Chris, whose medium is photography, received his training from a rather grumpy photographer who imparted the wisdom of film photography. Subsequently, he underwent instruction in the utilization of digital equipment and the intricacies of Photoshop.
On a superficial level, Chris holds a deep affinity for the appearance and texture of gritstone. Some of these stones lie flat on the ground, barely exposed above the surface, while others stand as imposing monoliths, casting their shadowy bulk overhead. Their surfaces are characterized by coarseness and roughness, often adorned with lichen and algae. Chris appreciates the graffiti and pock marks, as well as the enigmatic fissures. He isn't the sole artist captivated by these magnificent monoliths, as they are strategically located in challenging wilderness, rendering their exploration all the more intriguing.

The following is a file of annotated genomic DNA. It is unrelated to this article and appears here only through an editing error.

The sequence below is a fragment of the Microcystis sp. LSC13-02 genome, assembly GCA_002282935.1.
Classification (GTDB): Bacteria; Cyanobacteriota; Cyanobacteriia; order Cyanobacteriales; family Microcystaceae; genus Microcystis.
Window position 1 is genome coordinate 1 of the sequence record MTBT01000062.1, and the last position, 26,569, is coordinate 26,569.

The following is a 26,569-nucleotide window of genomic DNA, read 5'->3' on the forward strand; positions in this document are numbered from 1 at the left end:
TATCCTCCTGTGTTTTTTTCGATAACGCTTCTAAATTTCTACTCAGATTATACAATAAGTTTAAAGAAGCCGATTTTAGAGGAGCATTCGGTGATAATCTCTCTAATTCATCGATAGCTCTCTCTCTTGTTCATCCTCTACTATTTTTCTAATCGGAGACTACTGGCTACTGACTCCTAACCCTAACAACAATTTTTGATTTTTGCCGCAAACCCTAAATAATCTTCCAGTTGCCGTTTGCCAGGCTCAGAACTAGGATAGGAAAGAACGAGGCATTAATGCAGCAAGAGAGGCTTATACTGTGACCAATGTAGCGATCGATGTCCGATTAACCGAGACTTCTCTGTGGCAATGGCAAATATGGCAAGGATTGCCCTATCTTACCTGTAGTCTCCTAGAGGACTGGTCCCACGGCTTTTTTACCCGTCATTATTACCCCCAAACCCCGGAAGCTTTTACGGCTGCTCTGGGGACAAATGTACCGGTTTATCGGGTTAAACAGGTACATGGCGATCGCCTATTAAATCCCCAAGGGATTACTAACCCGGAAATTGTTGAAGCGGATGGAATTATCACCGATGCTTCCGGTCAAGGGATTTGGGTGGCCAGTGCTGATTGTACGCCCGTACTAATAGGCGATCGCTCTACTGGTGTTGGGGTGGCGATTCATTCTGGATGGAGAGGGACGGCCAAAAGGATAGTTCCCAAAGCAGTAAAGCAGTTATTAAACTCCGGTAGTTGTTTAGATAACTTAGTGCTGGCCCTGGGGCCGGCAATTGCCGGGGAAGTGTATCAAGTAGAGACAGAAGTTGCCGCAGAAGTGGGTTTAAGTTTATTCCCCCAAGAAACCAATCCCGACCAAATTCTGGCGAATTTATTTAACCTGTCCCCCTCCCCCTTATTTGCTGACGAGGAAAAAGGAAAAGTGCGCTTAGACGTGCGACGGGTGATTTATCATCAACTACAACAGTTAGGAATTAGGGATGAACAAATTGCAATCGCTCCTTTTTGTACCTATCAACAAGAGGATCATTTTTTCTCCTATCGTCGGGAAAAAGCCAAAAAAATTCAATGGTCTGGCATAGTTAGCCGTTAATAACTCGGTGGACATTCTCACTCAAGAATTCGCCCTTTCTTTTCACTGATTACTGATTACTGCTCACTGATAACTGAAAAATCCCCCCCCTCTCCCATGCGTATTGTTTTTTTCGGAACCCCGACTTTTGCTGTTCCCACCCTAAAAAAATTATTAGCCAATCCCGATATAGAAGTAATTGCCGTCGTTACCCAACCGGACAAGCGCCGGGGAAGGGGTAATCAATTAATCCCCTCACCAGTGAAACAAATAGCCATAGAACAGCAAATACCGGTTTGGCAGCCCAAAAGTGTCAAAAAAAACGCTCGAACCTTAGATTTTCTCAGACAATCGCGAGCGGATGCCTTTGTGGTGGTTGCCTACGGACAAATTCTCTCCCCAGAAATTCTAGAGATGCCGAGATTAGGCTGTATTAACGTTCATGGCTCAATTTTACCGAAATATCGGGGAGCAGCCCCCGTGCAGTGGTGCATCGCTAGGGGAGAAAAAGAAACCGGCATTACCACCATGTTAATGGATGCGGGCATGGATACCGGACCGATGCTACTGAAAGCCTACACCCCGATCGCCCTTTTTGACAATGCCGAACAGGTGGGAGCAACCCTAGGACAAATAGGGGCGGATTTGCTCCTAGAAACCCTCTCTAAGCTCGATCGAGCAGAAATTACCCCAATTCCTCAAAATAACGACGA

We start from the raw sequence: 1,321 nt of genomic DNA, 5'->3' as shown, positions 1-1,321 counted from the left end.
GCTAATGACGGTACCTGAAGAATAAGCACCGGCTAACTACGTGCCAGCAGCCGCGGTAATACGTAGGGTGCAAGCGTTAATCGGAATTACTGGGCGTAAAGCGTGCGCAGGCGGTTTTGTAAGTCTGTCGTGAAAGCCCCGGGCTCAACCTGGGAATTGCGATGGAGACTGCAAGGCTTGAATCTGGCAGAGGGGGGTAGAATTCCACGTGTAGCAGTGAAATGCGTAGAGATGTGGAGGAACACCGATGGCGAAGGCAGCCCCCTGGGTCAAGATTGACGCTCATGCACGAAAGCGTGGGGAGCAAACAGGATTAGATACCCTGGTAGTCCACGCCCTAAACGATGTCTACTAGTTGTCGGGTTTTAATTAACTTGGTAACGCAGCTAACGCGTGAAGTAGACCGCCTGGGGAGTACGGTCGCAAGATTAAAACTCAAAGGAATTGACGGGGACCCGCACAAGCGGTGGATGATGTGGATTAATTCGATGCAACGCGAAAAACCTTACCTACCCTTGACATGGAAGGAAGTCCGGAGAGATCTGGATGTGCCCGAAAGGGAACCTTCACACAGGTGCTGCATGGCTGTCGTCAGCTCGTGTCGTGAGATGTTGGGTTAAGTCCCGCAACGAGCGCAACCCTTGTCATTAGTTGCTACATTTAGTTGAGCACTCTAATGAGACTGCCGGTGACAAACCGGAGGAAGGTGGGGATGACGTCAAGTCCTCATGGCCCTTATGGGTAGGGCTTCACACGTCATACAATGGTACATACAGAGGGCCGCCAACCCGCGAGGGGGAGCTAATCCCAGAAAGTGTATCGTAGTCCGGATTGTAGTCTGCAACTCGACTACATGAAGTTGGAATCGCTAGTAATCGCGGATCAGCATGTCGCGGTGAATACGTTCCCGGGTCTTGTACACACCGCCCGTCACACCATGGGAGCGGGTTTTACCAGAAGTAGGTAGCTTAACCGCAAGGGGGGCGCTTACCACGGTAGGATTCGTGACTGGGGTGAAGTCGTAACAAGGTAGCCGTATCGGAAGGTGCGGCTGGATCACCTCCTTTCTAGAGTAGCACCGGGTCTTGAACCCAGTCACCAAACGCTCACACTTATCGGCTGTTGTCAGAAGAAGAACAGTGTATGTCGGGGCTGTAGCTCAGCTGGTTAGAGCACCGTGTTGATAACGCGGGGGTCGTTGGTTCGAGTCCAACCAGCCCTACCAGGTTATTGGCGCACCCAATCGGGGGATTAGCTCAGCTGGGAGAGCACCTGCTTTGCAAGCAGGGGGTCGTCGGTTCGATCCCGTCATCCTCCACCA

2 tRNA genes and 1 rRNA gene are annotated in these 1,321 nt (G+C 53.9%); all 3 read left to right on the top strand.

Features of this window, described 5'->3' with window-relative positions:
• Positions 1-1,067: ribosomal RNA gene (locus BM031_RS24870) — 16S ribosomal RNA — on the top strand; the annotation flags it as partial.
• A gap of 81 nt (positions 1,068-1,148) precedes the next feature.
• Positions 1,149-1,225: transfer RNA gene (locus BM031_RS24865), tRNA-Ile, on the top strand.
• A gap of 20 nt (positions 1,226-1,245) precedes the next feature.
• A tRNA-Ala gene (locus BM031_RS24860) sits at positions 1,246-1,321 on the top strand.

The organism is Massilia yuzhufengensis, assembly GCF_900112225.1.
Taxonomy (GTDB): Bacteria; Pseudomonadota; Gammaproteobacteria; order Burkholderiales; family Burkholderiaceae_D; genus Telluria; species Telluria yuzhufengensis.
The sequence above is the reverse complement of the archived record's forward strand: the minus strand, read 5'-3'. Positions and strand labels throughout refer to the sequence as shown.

What truly fuels Chris's passion is the unfathomable age of these rocks. When measured against the vast expanse of time, a human lifetime seems but a fleeting moment. Gritstone came into existence 320 million years before our earliest ancestors, and it will endure long after humanity's extinction, eventually eroding and returning to the seas.